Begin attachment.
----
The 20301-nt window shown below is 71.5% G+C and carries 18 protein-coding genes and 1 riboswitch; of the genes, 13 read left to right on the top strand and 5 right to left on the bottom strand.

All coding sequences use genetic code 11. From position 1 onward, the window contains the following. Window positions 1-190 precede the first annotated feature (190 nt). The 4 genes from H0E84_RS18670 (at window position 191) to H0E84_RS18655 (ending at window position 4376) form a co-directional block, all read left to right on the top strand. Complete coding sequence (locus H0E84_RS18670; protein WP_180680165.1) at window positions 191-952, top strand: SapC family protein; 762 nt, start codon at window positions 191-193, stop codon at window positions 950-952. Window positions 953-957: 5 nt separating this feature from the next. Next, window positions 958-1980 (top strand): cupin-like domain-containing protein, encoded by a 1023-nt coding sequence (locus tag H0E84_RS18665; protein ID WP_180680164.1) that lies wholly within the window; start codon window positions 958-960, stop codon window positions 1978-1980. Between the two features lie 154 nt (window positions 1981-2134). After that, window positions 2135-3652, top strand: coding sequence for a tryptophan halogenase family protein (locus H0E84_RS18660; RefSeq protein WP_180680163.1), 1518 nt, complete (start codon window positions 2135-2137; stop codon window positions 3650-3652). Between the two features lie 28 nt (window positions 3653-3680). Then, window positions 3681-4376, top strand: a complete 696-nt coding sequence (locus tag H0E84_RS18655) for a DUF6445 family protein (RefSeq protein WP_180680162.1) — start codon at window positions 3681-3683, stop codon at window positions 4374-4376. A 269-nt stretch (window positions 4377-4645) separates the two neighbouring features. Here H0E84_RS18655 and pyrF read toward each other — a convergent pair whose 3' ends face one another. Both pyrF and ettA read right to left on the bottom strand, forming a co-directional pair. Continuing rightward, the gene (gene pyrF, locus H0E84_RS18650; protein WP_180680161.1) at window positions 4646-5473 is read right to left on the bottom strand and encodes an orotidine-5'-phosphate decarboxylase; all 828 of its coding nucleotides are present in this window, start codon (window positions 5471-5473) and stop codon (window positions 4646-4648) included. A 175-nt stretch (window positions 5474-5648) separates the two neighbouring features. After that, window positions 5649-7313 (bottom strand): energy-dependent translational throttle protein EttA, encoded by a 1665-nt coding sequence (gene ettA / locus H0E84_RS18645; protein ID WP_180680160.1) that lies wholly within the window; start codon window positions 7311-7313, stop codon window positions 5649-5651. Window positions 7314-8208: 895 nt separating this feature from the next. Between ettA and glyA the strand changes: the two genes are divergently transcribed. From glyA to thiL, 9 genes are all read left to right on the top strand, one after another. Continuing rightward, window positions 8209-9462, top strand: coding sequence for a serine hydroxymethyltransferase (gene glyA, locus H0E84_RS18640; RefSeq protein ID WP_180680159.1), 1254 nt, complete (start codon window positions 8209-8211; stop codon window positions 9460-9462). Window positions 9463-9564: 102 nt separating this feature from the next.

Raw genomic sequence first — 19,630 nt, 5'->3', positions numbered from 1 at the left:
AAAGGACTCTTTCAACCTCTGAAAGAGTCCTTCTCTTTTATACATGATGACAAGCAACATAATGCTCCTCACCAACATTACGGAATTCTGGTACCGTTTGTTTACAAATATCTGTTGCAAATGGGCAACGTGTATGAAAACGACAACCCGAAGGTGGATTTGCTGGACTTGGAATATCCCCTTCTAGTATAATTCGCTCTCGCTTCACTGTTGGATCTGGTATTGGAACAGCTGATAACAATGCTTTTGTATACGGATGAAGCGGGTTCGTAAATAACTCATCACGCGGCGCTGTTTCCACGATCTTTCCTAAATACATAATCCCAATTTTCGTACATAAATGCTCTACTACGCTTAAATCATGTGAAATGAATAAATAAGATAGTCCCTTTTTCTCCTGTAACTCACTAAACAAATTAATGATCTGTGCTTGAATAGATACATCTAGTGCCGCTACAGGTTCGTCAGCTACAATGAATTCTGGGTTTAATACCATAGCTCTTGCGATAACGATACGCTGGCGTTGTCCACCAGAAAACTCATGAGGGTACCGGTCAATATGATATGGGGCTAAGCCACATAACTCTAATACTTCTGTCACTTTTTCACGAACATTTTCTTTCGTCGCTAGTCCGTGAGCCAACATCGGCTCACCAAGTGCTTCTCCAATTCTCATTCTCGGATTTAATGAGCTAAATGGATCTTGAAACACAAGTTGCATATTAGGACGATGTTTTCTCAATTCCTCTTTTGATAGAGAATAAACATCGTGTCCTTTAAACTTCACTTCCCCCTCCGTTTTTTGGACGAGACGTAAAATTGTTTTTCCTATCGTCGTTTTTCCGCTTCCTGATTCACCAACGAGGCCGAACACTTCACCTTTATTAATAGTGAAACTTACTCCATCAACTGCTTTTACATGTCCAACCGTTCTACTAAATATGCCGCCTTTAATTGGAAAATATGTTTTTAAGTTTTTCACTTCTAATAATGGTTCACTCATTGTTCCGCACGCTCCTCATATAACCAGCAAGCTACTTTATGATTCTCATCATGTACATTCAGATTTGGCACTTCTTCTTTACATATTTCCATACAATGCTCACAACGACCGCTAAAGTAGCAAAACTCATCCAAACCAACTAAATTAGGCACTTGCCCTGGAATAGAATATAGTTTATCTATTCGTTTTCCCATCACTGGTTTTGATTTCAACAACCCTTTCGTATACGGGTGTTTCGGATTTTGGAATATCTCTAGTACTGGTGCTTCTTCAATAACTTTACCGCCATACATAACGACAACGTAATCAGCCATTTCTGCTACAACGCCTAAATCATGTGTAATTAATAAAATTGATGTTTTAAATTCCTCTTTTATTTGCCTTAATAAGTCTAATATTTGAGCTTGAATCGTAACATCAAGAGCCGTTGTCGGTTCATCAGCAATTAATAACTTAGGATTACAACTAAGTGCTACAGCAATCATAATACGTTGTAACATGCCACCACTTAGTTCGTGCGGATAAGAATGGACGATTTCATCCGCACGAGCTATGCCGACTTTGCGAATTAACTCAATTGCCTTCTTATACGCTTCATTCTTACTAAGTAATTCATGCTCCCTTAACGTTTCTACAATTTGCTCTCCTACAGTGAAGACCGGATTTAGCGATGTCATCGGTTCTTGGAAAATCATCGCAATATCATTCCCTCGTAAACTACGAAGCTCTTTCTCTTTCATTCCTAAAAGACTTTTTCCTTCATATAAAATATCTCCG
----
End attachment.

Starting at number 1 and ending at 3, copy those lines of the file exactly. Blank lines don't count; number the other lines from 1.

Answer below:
The 20301-nt window shown below is 71.5% G+C and carries 18 protein-coding genes and 1 riboswitch; of the genes, 13 read left to right on the top strand and 5 right to left on the bottom strand.

All coding sequences use genetic code 11. From position 1 onward, the window contains the following. Window positions 1-190 precede the first annotated feature (190 nt). The 4 genes from H0E84_RS18670 (at window position 191) to H0E84_RS18655 (ending at window position 4376) form a co-directional block, all read left to right on the top strand. Complete coding sequence (locus H0E84_RS18670; protein WP_180680165.1) at window positions 191-952, top strand: SapC family protein; 762 nt, start codon at window positions 191-193, stop codon at window positions 950-952. Window positions 953-957: 5 nt separating this feature from the next. Next, window positions 958-1980 (top strand): cupin-like domain-containing protein, encoded by a 1023-nt coding sequence (locus tag H0E84_RS18665; protein ID WP_180680164.1) that lies wholly within the window; start codon window positions 958-960, stop codon window positions 1978-1980. Between the two features lie 154 nt (window positions 1981-2134). After that, window positions 2135-3652, top strand: coding sequence for a tryptophan halogenase family protein (locus H0E84_RS18660; RefSeq protein WP_180680163.1), 1518 nt, complete (start codon window positions 2135-2137; stop codon window positions 3650-3652). Between the two features lie 28 nt (window positions 3653-3680). Then, window positions 3681-4376, top strand: a complete 696-nt coding sequence (locus tag H0E84_RS18655) for a DUF6445 family protein (RefSeq protein WP_180680162.1) — start codon at window positions 3681-3683, stop codon at window positions 4374-4376. A 269-nt stretch (window positions 4377-4645) separates the two neighbouring features. Here H0E84_RS18655 and pyrF read toward each other — a convergent pair whose 3' ends face one another. Both pyrF and ettA read right to left on the bottom strand, forming a co-directional pair. Continuing rightward, the gene (gene pyrF, locus H0E84_RS18650; protein WP_180680161.1) at window positions 4646-5473 is read right to left on the bottom strand and encodes an orotidine-5'-phosphate decarboxylase; all 828 of its coding nucleotides are present in this window, start codon (window positions 5471-5473) and stop codon (window positions 4646-4648) included. A 175-nt stretch (window positions 5474-5648) separates the two neighbouring features. After that, window positions 5649-7313 (bottom strand): energy-dependent translational throttle protein EttA, encoded by a 1665-nt coding sequence (gene ettA / locus H0E84_RS18645; protein ID WP_180680160.1) that lies wholly within the window; start codon window positions 7311-7313, stop codon window positions 5649-5651. Window positions 7314-8208: 895 nt separating this feature from the next. Between ettA and glyA the strand changes: the two genes are divergently transcribed. From glyA to thiL, 9 genes are all read left to right on the top strand, one after another. Continuing rightward, window positions 8209-9462, top strand: coding sequence for a serine hydroxymethyltransferase (gene glyA, locus H0E84_RS18640; RefSeq protein ID WP_180680159.1), 1254 nt, complete (start codon window positions 8209-8211; stop codon window positions 9460-9462). Window positions 9463-9564: 102 nt separating this feature from the next.

Raw genomic sequence first — 19,630 nt, 5'->3', positions numbered from 1 at the left: